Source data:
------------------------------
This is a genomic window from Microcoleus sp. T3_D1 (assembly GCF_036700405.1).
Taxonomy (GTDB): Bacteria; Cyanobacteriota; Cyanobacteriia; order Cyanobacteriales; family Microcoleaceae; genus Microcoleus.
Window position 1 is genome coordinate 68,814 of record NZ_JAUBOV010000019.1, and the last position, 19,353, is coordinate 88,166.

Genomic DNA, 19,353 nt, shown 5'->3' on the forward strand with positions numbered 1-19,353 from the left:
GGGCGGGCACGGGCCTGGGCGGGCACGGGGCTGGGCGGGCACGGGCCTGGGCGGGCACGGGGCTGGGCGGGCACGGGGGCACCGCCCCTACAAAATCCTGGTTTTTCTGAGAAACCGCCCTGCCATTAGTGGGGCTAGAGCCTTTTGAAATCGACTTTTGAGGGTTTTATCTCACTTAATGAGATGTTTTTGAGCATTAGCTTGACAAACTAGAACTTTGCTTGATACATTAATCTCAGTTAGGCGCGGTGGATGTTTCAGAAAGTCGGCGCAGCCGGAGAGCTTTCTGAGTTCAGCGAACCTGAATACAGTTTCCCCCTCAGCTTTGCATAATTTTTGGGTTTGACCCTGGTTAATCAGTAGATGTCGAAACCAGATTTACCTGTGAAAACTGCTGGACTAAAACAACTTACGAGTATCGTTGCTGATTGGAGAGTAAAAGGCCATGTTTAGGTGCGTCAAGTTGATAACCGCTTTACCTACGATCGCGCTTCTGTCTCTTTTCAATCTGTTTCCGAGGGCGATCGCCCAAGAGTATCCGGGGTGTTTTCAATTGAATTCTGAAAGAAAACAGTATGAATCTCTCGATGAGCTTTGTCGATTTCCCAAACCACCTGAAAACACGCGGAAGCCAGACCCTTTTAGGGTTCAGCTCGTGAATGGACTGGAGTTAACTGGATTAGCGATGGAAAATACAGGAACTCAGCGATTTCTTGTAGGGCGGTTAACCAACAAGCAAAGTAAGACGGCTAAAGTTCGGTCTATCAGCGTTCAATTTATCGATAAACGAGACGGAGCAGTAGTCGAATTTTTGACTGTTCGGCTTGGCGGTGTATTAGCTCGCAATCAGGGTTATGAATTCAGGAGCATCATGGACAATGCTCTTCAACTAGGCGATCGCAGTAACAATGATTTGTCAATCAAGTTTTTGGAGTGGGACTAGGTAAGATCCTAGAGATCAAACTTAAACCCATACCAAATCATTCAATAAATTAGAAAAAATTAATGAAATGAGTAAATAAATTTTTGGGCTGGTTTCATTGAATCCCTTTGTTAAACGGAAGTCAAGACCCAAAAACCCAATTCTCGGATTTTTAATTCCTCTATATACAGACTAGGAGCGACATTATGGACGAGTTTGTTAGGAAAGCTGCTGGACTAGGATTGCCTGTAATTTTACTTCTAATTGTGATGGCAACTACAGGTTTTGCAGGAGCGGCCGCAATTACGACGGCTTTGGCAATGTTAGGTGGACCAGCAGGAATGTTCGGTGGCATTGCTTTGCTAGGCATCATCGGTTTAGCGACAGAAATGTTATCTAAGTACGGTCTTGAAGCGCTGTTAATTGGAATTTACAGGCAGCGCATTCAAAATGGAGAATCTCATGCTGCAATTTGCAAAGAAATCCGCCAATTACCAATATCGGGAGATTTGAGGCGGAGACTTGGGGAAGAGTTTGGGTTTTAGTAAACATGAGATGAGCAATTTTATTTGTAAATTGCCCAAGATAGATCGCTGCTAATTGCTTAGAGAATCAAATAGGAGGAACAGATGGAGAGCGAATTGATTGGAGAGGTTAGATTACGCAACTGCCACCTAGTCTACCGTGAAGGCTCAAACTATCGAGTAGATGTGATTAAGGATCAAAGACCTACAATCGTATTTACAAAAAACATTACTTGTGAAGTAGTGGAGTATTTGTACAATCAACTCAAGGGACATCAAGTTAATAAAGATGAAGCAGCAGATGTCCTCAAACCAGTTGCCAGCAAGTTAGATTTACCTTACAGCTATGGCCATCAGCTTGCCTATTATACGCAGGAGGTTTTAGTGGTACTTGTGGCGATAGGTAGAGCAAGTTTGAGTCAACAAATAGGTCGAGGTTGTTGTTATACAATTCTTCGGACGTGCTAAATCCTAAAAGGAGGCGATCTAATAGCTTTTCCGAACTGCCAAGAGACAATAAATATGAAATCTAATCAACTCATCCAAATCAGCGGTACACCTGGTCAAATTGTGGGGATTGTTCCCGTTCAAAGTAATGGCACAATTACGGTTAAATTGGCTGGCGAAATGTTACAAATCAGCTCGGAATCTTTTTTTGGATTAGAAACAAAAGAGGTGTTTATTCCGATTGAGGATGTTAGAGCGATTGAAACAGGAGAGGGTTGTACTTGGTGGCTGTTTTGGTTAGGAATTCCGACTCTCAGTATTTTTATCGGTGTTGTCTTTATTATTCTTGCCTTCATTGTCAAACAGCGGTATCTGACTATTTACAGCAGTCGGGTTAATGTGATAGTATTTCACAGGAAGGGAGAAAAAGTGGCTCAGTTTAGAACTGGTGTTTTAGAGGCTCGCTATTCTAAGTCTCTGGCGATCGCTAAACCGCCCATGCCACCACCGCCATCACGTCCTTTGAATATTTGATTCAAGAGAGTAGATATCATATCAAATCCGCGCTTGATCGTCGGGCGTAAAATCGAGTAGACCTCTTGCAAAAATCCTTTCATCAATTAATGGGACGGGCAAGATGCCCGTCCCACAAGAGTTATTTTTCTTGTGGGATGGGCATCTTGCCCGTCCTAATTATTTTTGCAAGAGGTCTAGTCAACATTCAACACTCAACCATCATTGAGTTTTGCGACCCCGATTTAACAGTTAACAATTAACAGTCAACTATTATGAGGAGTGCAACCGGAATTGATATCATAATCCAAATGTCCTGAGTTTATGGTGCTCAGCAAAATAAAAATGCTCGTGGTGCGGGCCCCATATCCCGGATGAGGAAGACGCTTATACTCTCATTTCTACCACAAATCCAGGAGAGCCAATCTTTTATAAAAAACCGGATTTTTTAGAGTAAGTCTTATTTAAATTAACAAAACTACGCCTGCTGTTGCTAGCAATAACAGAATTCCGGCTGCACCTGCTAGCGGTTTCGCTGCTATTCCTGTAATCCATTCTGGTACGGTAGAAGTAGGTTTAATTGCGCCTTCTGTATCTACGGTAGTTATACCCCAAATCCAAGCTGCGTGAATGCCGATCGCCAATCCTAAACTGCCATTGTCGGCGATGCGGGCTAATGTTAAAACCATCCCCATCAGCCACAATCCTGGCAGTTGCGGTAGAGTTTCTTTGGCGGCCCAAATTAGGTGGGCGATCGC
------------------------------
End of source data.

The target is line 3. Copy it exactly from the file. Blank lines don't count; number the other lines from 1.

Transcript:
Window position 1 is genome coordinate 68,814 of record NZ_JAUBOV010000019.1, and the last position, 19,353, is coordinate 88,166.